Yes, race and racial identity are different. However, there is a physiological reason for your gender being different to your sex. There is no physiological reason (that I know of) for your racial identity to be different to your race. Therefore I think it should not be treated the same by either the medical community or wider society. (Which does not mean it should not be treated with sympathy, however Dolezal's actions hardly promote that.)
I don't think that follows - someone of Sub-Saharan African descent need not identify as a black person in America. Their skin color and biological heritage may have nothing to do with their self-identity. That was my point - that racial identity need not have anything to do with one's genetics.

And the issue with Dolezal here is that black people in America cannot simply say 'But I don't identify as black!' and suddenly be treated like a white person in America.
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Re: Racial Identity (Rachel Dolezal's resignation)

Postby elasto » Thu Jun 18, 2015 3:55 pm UTC

Agreed, but that's a separate issue - there's more than one factor at play here. That's to do with the fact that whites occupy a privileged position even in today's world.

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Re: Racial Identity (Rachel Dolezal's resignation)

Postby Izawwlgood » Thu Jun 18, 2015 3:58 pm UTC

But that's precisely the point I was repeating, the issue that her privilege exists, which is identifiable by the fact that she can choose to give it up.
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Re: Racial Identity (Rachel Dolezal's resignation)

Postby Vahir » Thu Jun 18, 2015 3:59 pm UTC

Izawwlgood wrote:
elasto wrote:
Izawwlgood wrote:Is it worth distinguishing 'race' and 'racial identity' for people in this thread? What about 'sex' and 'gender'? Genetics are a thing.

Yes, race and racial identity are different. However, there is a physiological reason for your gender being different to your sex. There is no physiological reason (that I know of) for your racial identity to be different to your race. Therefore I think it should not be treated the same by either the medical community or wider society. (Which does not mean it should not be treated with sympathy, however Dolezal's actions hardly promote that.)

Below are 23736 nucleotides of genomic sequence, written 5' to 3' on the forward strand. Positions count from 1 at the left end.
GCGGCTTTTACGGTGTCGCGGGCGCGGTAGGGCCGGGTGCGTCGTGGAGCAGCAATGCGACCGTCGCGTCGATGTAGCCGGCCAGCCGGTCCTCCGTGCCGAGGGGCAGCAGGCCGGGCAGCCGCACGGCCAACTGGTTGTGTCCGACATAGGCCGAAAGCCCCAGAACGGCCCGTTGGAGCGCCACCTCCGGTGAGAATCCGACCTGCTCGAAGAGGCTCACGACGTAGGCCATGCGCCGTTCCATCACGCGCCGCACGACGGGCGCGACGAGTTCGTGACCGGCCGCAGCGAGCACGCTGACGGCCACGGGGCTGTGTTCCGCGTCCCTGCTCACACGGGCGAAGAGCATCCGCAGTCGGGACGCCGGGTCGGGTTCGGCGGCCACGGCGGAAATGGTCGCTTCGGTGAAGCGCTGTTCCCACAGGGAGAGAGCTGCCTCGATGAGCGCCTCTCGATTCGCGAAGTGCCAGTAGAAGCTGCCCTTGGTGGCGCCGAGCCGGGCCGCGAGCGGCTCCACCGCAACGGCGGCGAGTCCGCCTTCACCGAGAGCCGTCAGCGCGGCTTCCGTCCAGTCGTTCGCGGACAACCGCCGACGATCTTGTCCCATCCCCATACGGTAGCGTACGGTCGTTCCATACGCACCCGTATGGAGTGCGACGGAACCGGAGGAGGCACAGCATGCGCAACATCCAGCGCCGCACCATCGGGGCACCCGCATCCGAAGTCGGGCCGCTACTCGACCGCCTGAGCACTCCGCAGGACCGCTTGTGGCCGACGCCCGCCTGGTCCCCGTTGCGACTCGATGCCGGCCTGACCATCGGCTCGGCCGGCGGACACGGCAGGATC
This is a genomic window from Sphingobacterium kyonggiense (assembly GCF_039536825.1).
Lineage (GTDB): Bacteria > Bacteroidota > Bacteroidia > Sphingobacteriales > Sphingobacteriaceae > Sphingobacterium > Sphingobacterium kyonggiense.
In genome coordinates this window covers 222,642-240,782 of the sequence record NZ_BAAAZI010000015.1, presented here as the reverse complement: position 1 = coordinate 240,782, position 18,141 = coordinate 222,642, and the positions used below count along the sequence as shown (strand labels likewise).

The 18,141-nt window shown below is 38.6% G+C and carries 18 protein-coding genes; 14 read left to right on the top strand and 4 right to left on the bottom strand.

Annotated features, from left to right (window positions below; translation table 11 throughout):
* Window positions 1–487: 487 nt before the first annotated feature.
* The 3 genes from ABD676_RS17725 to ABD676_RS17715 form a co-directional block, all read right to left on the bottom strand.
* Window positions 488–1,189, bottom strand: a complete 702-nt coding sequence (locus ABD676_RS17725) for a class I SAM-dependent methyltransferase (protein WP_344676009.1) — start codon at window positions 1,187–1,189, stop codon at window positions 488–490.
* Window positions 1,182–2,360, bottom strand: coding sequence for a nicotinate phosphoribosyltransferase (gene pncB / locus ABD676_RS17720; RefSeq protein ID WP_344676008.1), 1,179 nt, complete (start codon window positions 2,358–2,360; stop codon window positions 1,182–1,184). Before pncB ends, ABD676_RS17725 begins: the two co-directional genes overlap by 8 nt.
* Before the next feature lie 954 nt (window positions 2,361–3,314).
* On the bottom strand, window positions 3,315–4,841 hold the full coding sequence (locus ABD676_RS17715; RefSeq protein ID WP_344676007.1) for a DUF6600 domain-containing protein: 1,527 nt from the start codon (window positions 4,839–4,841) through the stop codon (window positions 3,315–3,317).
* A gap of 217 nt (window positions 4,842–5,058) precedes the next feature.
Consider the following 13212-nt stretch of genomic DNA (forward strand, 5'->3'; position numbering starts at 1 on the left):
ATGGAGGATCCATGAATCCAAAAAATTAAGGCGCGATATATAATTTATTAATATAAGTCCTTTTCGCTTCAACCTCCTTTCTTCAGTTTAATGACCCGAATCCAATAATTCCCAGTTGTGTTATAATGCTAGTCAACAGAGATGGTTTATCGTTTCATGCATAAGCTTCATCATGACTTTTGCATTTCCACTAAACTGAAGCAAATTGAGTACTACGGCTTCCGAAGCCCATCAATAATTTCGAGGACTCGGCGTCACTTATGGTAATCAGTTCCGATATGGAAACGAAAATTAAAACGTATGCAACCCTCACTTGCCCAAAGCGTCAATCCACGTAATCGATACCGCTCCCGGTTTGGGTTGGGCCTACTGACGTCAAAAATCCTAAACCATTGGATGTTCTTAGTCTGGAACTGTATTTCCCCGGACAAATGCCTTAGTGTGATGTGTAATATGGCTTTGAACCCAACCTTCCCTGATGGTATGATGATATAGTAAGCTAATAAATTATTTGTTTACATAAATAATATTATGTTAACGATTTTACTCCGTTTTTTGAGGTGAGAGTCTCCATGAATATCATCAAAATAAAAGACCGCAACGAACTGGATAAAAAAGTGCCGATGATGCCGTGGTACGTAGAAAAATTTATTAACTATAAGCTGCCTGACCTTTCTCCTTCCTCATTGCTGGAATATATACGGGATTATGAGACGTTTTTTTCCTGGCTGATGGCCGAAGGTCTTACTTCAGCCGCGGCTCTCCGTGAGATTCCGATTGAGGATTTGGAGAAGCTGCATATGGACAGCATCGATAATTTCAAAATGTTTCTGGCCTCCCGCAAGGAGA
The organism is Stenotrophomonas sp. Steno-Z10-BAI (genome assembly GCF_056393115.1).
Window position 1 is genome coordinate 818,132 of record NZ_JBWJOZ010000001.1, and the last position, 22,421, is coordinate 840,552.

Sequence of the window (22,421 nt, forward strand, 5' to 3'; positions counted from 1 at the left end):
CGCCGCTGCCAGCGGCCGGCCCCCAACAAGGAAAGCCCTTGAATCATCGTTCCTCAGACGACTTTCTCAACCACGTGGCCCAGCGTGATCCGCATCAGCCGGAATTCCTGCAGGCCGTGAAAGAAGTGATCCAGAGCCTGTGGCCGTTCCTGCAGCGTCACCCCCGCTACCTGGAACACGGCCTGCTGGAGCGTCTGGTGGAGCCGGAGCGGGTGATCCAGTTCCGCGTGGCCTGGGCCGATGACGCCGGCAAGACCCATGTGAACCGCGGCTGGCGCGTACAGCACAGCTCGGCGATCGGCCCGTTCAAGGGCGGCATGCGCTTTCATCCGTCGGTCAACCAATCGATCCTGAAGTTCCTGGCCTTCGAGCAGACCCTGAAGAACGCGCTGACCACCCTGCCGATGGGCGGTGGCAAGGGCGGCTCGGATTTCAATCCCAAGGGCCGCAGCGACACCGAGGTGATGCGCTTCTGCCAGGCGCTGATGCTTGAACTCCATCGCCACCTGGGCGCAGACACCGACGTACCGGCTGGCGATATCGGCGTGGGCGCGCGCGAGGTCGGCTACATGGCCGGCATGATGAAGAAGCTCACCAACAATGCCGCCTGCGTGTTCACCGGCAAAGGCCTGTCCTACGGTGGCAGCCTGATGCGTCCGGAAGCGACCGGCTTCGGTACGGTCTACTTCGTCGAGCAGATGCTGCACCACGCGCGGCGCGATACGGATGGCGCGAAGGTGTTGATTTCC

I don't think that follows - someone of Sub-Saharan African descent need not identify as a black person in America. Their skin color and biological heritage may have nothing to do with their self-identity. That was my point - that racial identity need not have anything to do with one's genetics.

And the issue with Dolezal here is that black people in America cannot simply say 'But I don't identify as black!' and suddenly be treated like a white person in America.


But if they somehow lightened their skin and altered their physical features to appear white, aren't they in essence white?

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Re: Racial Identity (Rachel Dolezal's resignation)

Postby elasto » Thu Jun 18, 2015 4:36 pm UTC

But that's precisely the point I was repeating, the issue that her privilege exists, which is identifiable by the fact that she can choose to give it up.

Ok then, sure, I don't disagree. I think there are at least three issues in play, and privilege is definitely a key aspect.

Vahir wrote:But if they somehow lightened their skin and altered their physical features to appear white, aren't they in essence white?

Sadly no.

Sure, it might get them less random police harassment, and might improve their employment opportunities, but there are many 'one drop' racists still around - for example parents who'd be violently against their daughter marrying someone who was black.

And folk having to 'white up' to improve their position in society was and is a pretty shameful state of affairs (eg. when black folk used toxic chemicals to straighten their hair)

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Re: Racial Identity (Rachel Dolezal's resignation)

Postby sam_i_am » Thu Jun 18, 2015 4:58 pm UTC

Tyndmyr wrote:*shrug* Trump identifies as a viable presidential candidate, too...

Self identification doesn't trump reality.


was that intentional?

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Re: Racial Identity (Rachel Dolezal's resignation)

Postby gmalivuk » Thu Jun 18, 2015 5:30 pm UTC

leady wrote:
gmalivuk wrote:
leady wrote:So what exactly does render a classification valid and a person self identifying as that classification valid?

It depends entirely on what classification you're talking about.
So popular arbitrarism ? (which unfortunately isn't a word)